THE MINISTER – Mon cher Marty, ladies and gentlemen,
For France, the relationship with Indonesia is a priority. For too long, relations between Indonesia and France have been rather distant. As far as the Foreign Minister is concerned, no French foreign minister has come here for 17 years. In 2011, things started to change. As my colleague and friend Marty has excellently stressed, a strategic partnership was signed, and it’s now a question of getting it up and running. Our two presidents would like to give greater substance to this very important strategic partnership, particularly in the five fields Marty has just recalled: the economic field, of course – I’m accompanied by a delegation of businessmen; the educational and cultural field; the defence and security field; the tourism field; and the climate change field. On all these points, France and Indonesia want to move forward hand in hand.
There’s been significant progress for some time already, particularly in the economic field. There are significant French investments here, with many jobs for our Indonesian friends, moreover, and – encouragingly – Indonesian investments in France: we want to develop this trend. Likewise, at educational level, a moment ago we signed agreements on this. On tourism, we’d like a direct link to be created soon between Jakarta and Paris. Regarding climate change, as you may know Paris will be hosting the great Climate Change Conference in 2015, and the Indonesian President and government are particularly sensitive to these issues. And – we’ll talk about it this evening – on the major international issues Indonesia and France generally stand shoulder to shoulder.
As you know, France is one of the five permanent members of the United Nations Security Council and the world’s fifth-largest economic power. Indonesia is a great country and everything is in place for Indonesia and France to move forward together in future. That’s the purpose of my visit here, and I very warmly thank Marty and the Indonesian authorities for their welcome.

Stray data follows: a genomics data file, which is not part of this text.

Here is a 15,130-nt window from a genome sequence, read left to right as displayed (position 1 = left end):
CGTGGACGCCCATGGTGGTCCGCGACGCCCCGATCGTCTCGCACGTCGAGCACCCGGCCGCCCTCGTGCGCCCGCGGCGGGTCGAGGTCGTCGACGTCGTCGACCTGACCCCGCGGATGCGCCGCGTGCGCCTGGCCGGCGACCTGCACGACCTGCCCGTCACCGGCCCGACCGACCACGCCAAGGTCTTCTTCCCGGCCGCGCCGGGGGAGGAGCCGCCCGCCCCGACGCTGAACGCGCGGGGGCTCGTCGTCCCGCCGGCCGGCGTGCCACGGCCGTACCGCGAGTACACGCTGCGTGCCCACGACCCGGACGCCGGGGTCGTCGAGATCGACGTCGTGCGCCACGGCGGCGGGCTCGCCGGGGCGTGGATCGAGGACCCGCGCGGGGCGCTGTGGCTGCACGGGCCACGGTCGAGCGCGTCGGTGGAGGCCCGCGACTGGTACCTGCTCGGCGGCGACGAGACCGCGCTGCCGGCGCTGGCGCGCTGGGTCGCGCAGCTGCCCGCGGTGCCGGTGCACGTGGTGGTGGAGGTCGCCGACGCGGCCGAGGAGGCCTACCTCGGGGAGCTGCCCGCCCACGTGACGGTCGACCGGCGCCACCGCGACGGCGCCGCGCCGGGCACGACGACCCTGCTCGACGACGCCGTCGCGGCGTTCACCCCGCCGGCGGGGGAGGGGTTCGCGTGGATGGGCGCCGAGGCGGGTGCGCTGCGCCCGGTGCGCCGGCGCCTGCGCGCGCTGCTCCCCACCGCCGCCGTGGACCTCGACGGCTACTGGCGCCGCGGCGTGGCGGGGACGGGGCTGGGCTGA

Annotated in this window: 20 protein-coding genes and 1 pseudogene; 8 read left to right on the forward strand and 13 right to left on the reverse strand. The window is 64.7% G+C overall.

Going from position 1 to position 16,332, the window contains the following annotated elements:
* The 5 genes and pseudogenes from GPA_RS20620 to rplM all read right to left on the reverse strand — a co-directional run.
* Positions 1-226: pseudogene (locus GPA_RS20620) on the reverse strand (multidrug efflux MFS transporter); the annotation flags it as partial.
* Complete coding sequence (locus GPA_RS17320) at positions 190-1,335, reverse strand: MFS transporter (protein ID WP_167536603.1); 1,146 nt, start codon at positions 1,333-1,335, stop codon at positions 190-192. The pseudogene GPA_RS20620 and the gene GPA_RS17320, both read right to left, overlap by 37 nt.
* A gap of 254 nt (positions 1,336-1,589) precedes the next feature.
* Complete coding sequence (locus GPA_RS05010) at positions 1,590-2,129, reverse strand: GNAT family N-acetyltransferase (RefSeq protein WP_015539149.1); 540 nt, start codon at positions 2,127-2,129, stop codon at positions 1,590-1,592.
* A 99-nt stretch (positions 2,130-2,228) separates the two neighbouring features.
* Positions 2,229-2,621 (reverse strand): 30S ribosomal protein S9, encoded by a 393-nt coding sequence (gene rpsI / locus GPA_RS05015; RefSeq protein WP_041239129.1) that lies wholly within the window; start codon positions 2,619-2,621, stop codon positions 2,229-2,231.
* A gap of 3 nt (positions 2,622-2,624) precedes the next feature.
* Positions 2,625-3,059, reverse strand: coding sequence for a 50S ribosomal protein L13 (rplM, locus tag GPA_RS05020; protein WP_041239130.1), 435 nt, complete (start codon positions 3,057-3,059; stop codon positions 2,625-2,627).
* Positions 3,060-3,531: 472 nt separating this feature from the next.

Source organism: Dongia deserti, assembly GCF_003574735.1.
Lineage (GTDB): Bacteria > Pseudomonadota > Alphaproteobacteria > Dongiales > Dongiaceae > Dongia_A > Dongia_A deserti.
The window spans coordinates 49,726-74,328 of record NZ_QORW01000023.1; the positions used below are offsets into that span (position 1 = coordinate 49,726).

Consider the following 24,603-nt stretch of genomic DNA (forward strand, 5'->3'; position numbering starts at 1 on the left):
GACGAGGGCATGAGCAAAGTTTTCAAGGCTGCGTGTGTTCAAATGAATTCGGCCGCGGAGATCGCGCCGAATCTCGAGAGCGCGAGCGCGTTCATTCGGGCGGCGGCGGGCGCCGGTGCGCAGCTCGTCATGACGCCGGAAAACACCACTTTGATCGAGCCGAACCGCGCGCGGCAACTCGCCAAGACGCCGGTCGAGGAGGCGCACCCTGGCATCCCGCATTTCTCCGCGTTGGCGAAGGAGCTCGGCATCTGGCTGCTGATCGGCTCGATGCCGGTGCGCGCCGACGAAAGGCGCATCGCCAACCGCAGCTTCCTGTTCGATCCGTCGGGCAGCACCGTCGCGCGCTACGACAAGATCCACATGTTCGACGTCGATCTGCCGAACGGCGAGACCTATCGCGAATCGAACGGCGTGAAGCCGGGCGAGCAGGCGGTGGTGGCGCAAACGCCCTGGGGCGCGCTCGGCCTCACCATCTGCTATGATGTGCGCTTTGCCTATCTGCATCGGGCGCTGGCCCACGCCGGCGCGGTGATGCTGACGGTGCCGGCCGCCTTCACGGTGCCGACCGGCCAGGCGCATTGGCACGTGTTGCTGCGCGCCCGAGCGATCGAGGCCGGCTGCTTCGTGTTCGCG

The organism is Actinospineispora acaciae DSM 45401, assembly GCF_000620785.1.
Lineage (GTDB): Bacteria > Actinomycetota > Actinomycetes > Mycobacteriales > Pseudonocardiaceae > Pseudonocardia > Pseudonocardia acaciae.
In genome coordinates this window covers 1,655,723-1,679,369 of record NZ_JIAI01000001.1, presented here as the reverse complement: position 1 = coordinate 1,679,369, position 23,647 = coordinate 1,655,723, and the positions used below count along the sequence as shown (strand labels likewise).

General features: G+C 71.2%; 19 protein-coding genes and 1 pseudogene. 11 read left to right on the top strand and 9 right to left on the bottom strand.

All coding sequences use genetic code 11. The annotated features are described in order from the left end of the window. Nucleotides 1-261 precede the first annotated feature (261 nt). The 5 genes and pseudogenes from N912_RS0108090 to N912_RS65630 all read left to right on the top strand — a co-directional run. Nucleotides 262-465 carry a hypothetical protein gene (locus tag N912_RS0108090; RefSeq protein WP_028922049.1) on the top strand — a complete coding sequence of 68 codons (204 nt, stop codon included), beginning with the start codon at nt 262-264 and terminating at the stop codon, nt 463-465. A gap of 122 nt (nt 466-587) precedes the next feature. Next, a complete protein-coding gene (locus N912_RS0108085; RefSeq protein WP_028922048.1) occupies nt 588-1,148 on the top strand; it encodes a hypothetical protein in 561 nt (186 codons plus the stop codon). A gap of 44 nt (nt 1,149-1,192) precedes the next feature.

Q. – Has the law banning the niqab had effects on religious harmony in France? Is it a cause of Islamophobia? Regarding the defence partnership, what specific type of actions will be carried out by the two countries in future?
THE MINISTER – On the first question, you must know that all discrimination on the grounds of religious beliefs is banned and punished by law in France. This means that any French person or any person who lives in France, whatever their religion, is free to practise it. That’s the rule prevailing in France, and on that basis we must obviously challenge anything that could be an attack on religions, whatever those religions may be.
On defence and security specifically, there was an initial Franco-Indonesian defence dialogue session which showed the shared determination to develop, as a priority, this aspect of our strategic partnership.
If we want to sum things up, there are three broad areas of cooperation in particular. You’re aware that, operationally, Indonesia plays an active role in the UN’s peacekeeping operations and, in particular, plays an essential role in UNIFIL in Lebanon. We’re also members of it, so we can and must work together. The fight against piracy is also an area of cooperation to be developed.
On training, the French Defence Ministry is actively engaged in meeting our Indonesian friends’ expectations, in particular for hosting officers undergoing training in France and certainly for giving French courses to soldiers in Indonesia. That’s the situation with training.
Regarding materiel, Indonesia is determined to modernize her defence tool. Contracts were signed in 2012, notably with the companies Nexter, MBDA and Ocea, and those contracts are quickly coming into force. So a whole series of realities and prospects has opened up in this field, given both the quality of our technology and the good political understanding between our two countries./.